EMPLOYER REFUSAL TO BARGAIN IN GOOD FAITH; NEGOTIATIONS; INDICIA OF SURFACE OR BAD FAITH BARGAINING; TOTALITY OF CIRCUMSTANCES – Failure to Provide Information
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606.17000 – Failure to Provide Information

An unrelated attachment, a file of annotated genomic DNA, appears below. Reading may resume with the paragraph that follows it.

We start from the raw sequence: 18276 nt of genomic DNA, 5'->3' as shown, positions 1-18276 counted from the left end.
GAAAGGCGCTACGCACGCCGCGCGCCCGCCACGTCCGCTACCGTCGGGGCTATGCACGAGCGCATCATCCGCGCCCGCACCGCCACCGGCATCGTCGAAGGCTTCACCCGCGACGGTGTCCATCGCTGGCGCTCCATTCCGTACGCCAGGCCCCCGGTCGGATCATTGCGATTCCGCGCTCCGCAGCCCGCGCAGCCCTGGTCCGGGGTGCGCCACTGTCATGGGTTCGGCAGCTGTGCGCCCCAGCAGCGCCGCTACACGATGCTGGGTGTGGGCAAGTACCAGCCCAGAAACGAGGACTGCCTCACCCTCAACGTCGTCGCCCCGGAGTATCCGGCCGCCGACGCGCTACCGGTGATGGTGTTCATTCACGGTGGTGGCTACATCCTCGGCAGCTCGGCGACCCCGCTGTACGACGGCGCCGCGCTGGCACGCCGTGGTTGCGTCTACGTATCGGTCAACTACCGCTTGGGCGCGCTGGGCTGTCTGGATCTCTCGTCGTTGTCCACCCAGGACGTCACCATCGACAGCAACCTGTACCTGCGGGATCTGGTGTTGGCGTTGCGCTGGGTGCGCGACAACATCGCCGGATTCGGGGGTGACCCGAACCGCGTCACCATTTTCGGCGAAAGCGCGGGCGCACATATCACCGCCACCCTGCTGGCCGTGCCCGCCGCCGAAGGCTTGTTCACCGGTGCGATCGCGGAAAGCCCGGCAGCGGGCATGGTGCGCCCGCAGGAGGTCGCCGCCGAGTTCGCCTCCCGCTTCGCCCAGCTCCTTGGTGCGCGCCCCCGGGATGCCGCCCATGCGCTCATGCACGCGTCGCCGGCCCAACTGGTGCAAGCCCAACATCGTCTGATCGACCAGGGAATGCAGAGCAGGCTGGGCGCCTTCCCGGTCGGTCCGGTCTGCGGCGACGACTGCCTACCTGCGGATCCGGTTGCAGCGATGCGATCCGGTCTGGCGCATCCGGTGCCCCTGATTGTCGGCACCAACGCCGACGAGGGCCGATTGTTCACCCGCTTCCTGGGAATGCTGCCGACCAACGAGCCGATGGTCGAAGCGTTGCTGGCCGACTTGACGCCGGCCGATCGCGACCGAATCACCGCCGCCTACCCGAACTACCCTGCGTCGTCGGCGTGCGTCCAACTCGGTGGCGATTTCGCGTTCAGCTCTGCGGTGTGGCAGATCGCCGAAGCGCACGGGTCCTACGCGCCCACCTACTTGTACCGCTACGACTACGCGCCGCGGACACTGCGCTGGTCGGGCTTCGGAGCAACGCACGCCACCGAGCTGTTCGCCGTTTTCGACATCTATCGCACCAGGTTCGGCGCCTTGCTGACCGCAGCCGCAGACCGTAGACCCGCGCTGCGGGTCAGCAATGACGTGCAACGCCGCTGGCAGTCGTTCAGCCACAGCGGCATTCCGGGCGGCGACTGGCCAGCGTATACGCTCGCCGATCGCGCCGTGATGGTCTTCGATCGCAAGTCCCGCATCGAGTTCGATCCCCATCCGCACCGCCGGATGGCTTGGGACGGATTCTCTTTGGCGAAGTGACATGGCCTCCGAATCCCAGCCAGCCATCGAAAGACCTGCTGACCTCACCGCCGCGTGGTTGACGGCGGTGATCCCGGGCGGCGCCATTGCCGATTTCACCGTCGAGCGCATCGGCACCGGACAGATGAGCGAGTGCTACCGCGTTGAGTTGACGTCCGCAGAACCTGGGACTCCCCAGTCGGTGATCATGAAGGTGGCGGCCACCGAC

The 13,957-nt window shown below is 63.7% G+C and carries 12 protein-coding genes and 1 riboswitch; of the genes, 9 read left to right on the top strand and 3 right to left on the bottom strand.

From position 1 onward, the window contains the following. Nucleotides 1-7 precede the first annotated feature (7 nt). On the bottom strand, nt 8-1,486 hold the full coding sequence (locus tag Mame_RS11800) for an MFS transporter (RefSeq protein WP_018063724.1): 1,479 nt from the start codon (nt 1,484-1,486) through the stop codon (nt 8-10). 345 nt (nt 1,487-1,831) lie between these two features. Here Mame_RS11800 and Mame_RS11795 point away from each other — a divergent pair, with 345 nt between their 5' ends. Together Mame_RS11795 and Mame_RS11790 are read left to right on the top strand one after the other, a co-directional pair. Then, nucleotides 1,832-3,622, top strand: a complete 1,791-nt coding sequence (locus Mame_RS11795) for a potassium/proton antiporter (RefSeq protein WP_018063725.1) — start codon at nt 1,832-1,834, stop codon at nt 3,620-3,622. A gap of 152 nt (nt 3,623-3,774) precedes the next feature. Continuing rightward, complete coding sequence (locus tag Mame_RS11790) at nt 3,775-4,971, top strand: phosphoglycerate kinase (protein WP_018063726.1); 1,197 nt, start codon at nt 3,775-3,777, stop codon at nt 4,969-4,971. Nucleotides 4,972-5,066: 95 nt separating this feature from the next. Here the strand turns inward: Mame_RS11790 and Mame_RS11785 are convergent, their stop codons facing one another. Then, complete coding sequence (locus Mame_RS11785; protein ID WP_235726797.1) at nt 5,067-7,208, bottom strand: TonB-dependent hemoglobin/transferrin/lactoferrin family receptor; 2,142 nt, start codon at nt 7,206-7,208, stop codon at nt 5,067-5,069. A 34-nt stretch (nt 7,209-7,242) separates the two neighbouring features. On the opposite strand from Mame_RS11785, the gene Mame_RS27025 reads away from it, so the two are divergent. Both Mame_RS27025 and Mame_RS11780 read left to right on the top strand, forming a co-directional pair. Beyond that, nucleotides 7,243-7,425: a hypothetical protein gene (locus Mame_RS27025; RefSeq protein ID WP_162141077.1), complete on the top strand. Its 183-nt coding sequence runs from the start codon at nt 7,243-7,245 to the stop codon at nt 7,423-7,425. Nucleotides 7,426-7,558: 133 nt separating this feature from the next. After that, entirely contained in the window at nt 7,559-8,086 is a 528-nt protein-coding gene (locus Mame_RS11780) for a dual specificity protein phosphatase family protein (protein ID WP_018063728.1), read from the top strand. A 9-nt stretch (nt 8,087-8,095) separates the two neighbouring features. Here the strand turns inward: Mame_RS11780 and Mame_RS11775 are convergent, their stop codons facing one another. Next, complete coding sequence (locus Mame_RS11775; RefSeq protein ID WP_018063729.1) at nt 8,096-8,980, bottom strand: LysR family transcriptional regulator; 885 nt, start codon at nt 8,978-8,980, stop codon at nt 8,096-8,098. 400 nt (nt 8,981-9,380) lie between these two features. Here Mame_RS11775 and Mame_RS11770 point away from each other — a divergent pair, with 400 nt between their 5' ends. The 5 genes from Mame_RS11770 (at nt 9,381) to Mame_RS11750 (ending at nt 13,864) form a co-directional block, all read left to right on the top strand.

In resolving information request cases, each case turns on the particular facts involved; p. 4 (citations). An exclusive representative only has the right to obtain information necessary and relevant to its representational obligations under the Dills Act; pp. 4-5; No right to information relative to the economic justifications for nonnegotiable decisions; fn. 5. Failure to respond to a request is a violation because the employer cannot simply refuse to provide information or ignore a request; Id. at p. 5 (citations). Information requested that pertains immediately to a mandatory subject of bargaining is presumptively relevant; Id. When a request is made for information that is presumptively relevant, the burden shifts to the employer to either provide the information within a reasonable time or overcome the presumption of relevance; the burden shifts to the employer to either provide the information within a reasonable time or overcome the presumption of relevance; to a mandatory subject of bargaining, the requestor must show that the requested information is relevant and necessary to its representational responsibilities; p. 6. The employer may defend its failure to provide information by showing the request that is unduly burdensome or the requested information does not exist employer need not furnish information in a form more organized than its own records; p. 7. If the employer partially complies and the union fails to communicate its dissatisfaction, or to reassert or clarify its request, no violation will be found; p. 7. Information sought to ascertain the impact of the pending layoff on unit members and to formulate exclusive representative's negotiation strategy is entitled to the presumption of relevance since it pertains immediately to the subjects of wages and hours; p. 8. strategy is entitled to the presumption of relevance since it pertains immediately to the subjects of wages and hours; p. 8. to presumption of relevance; p. 11. Requested information about speculative or indirect effects of layoff is not entitled to the presumption of relevance; charging party failed to meet burden of showing that the request is relevant; pp. 11-12.